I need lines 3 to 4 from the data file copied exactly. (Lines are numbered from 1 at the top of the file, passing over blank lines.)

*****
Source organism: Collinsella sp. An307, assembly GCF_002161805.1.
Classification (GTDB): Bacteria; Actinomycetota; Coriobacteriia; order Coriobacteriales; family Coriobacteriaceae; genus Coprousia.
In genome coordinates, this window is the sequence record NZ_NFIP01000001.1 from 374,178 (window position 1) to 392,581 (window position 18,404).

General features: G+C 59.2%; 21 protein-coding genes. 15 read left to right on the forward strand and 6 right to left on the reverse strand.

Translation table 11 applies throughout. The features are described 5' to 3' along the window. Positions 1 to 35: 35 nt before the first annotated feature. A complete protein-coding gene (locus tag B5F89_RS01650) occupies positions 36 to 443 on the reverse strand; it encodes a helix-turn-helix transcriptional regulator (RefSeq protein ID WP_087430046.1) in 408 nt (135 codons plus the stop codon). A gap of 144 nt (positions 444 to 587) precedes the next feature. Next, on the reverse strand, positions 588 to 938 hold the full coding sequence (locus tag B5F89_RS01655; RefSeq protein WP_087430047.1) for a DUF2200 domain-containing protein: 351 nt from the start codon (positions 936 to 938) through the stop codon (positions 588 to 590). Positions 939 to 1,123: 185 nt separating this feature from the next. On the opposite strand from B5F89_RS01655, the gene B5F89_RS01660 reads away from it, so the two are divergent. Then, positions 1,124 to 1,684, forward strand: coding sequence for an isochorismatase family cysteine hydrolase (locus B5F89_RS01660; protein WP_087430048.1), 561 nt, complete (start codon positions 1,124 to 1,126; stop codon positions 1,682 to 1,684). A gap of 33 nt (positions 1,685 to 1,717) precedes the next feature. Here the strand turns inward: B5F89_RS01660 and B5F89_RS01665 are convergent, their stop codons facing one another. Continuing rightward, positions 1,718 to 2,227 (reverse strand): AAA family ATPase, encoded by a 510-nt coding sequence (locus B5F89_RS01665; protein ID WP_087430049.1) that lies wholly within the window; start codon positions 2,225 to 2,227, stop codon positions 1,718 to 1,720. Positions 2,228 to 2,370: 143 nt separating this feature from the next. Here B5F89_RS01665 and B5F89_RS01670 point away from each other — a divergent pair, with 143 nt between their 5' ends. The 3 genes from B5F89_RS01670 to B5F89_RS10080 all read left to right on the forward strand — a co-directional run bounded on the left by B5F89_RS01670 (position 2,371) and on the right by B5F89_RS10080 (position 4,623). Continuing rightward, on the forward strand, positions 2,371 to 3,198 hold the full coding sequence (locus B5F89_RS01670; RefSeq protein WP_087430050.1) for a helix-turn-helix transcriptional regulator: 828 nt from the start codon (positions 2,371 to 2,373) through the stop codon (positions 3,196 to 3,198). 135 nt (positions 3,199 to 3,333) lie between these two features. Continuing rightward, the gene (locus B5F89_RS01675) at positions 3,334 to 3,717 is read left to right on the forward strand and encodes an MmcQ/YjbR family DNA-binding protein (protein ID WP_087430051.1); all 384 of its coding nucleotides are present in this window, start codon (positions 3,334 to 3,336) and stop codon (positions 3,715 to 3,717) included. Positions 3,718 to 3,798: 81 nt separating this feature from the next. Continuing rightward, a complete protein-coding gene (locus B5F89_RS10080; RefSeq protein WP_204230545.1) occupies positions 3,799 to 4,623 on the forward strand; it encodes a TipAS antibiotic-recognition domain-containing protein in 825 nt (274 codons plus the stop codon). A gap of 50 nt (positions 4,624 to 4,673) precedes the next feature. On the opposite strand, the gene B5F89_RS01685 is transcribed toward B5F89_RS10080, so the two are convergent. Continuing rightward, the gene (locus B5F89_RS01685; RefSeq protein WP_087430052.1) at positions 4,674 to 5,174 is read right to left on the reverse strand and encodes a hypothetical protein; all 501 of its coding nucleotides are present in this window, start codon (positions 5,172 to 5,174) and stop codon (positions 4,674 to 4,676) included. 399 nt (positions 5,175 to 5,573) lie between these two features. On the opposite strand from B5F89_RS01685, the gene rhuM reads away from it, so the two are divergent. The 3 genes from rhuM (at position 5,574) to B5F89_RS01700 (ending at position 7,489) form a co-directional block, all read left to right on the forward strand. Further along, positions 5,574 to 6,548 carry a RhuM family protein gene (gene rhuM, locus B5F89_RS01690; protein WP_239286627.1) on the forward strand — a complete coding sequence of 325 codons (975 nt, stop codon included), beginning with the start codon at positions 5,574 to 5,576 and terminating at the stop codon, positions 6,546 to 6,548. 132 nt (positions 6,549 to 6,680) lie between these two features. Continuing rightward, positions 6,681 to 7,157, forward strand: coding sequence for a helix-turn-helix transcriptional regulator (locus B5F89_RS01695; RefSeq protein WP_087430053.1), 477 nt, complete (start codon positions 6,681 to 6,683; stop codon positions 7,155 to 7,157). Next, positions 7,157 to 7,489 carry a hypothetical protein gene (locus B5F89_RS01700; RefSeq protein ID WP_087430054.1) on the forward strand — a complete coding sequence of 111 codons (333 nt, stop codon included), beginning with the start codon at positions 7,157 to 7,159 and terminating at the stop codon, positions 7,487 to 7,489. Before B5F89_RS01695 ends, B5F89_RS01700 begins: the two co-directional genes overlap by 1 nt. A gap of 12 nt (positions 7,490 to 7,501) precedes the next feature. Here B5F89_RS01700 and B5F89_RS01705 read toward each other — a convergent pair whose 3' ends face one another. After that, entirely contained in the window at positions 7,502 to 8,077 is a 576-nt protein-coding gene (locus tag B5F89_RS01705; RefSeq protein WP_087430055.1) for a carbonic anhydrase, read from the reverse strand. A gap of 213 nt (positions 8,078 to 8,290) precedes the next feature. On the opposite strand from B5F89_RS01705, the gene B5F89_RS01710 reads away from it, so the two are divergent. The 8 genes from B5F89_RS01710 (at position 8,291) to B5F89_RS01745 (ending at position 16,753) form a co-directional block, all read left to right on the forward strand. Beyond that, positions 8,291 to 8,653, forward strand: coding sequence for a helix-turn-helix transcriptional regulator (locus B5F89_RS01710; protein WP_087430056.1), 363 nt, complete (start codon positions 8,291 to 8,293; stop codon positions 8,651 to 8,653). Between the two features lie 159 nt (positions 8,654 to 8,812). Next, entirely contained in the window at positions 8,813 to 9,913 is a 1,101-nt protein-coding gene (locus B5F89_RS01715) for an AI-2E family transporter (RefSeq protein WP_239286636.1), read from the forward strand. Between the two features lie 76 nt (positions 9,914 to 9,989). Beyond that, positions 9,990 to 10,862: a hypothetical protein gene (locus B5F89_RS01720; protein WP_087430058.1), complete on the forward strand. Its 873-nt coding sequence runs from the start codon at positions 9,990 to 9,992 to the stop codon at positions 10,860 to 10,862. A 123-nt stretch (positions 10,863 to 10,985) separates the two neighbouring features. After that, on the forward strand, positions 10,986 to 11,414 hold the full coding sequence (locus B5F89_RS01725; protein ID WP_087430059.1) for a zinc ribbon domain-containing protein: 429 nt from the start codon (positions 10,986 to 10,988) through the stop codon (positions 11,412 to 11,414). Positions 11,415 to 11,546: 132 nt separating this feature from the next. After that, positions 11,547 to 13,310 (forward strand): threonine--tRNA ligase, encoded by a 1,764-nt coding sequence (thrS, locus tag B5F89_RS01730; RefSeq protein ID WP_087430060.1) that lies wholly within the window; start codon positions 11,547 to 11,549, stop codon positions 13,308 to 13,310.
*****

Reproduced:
In genome coordinates, this window is the sequence record NZ_NFIP01000001.1 from 374,178 (window position 1) to 392,581 (window position 18,404).

General features: G+C 59.2%; 21 protein-coding genes. 15 read left to right on the forward strand and 6 right to left on the reverse strand.